The day of the announcement, Emily Bazelon at Slate wrote a quick but thorough piece concluding that Smith’s case could give other innocent people in prison “a shot at getting their lives back.” Bazelon reiterated her position from the winter 2011 article in The New York Times Magazine, that “the science underlying shaken-baby prosecutions is shifting, with critics arguing that alternative explanations are not adequately explored. But a new concensus—legal or scientific—hasn’t yet emerged from the bitter fight, in some cases, over the diagnosis.”
In the on-line ABA Journal coverage, reporter Martha Neil wrote, “Smith’s case is one of a number of convictions in which evidence once thought to be determinative concerning shaken-baby deaths is now being questioned.” The two reader comments that made it past the moderator have both been in support of the commutation.
Shirley Smith is now living with her daughter in Minnesota, where CBS News in Minneapolis ran a touching interview that did not address the medical issues, and a CBS/Fox station prepared a feature segment that was even briefer. Neither posting on the internet seems to have received reader comments.
The Associated Press syndicated a story, picked up at least by USA Today, that did not refer to the larger debate but did cite a number of statements in Smith’s favor.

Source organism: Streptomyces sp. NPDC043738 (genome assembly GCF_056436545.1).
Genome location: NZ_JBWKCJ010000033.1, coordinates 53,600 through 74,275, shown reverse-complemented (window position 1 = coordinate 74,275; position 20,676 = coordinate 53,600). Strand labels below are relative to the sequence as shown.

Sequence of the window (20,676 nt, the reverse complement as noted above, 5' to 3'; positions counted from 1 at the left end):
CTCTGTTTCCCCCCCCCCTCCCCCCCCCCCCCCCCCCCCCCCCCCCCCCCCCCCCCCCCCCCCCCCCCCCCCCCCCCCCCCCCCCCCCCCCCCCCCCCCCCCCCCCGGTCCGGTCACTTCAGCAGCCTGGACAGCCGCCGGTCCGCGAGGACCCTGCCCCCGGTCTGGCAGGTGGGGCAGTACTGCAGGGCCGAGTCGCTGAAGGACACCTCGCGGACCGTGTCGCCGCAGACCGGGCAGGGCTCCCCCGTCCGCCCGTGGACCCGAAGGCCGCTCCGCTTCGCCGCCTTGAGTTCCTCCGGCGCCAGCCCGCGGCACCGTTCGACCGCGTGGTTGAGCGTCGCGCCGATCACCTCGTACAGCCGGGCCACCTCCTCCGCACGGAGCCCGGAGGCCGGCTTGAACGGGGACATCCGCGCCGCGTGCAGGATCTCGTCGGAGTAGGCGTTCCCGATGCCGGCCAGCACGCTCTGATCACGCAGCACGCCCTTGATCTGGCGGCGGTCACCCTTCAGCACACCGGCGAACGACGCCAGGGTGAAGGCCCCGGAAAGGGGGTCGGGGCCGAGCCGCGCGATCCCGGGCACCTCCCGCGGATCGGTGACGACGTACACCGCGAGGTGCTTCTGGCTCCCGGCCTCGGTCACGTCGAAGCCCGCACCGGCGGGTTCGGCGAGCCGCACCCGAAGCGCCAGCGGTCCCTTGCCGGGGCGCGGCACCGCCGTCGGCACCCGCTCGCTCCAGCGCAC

SFGate in San Francisco posted the Chronicle’s coverage, which evoked both positive and negative reactions from readers. The piece was short, but reporter Bob Egelko summarized the situation surrounding both Smith’s case and the larger question in one accurate paragraph:
Recently, however, a pathologist in the coroner’s office reviewed the case and found little evidence of traumatic injury. Some researchers have also questioned the validity of shaken-baby syndrome, a term doctors have used for 40 years to describe often-fatal head injuries suffered by small children with no outward signs of abuse.
A site called The Inquisitr pulled together an article of its own from a number of sources. For whatever reason, maybe the unfortunate headline, reader comments on that site have been 100 percent negative.
Blogger Kate Jane posted a short piece asking for reader comments, which hasn’t received much response.
I doubt I’ve found them all. Please let us know if you come across something interesting I’ve missed. Thanks.
2 responses to “Surfing the Web With Shirley Smith”
Pingback: A Push for Pamela Jacobazzi | On SBS
What nonsense: “the current state of the science that forms the foundation for Abusive Head Trauma (AHT, which was formerly, colloquially referred to as Shaken Baby Syndrome (SBS)).” It was not “colloquially referred to as Shaken Baby Syndrome”. It WAS Shaken Baby Syndrome, complete with Courtroom demonstrations of the “shaking”. Changing the name from SBS to AHT should disgust all who are concerned about misdiagnoses of abuse.